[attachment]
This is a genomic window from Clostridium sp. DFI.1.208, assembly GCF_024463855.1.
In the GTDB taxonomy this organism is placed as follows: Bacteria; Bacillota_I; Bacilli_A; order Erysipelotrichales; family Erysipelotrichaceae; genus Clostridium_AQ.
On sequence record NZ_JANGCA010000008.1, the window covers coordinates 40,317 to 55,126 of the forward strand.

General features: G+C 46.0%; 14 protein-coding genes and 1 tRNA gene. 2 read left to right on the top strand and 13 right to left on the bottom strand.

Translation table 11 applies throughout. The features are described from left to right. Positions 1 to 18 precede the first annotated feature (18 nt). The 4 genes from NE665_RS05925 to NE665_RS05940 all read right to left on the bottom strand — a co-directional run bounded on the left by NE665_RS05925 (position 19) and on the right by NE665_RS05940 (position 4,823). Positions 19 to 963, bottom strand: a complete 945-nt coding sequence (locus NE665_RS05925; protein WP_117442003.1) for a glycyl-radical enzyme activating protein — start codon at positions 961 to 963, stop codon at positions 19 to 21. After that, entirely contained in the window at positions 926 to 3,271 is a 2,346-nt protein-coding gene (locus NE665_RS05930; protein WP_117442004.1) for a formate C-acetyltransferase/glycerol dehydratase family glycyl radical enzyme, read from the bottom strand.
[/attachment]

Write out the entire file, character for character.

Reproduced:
This is a genomic window from Clostridium sp. DFI.1.208, assembly GCF_024463855.1.
In the GTDB taxonomy this organism is placed as follows: Bacteria; Bacillota_I; Bacilli_A; order Erysipelotrichales; family Erysipelotrichaceae; genus Clostridium_AQ.
On sequence record NZ_JANGCA010000008.1, the window covers coordinates 40,317 to 55,126 of the forward strand.

General features: G+C 46.0%; 14 protein-coding genes and 1 tRNA gene. 2 read left to right on the top strand and 13 right to left on the bottom strand.

Translation table 11 applies throughout. The features are described from left to right. Positions 1 to 18 precede the first annotated feature (18 nt). The 4 genes from NE665_RS05925 to NE665_RS05940 all read right to left on the bottom strand — a co-directional run bounded on the left by NE665_RS05925 (position 19) and on the right by NE665_RS05940 (position 4,823). Positions 19 to 963, bottom strand: a complete 945-nt coding sequence (locus NE665_RS05925; protein WP_117442003.1) for a glycyl-radical enzyme activating protein — start codon at positions 961 to 963, stop codon at positions 19 to 21. After that, entirely contained in the window at positions 926 to 3,271 is a 2,346-nt protein-coding gene (locus NE665_RS05930; protein WP_117442004.1) for a formate C-acetyltransferase/glycerol dehydratase family glycyl radical enzyme, read from the bottom strand.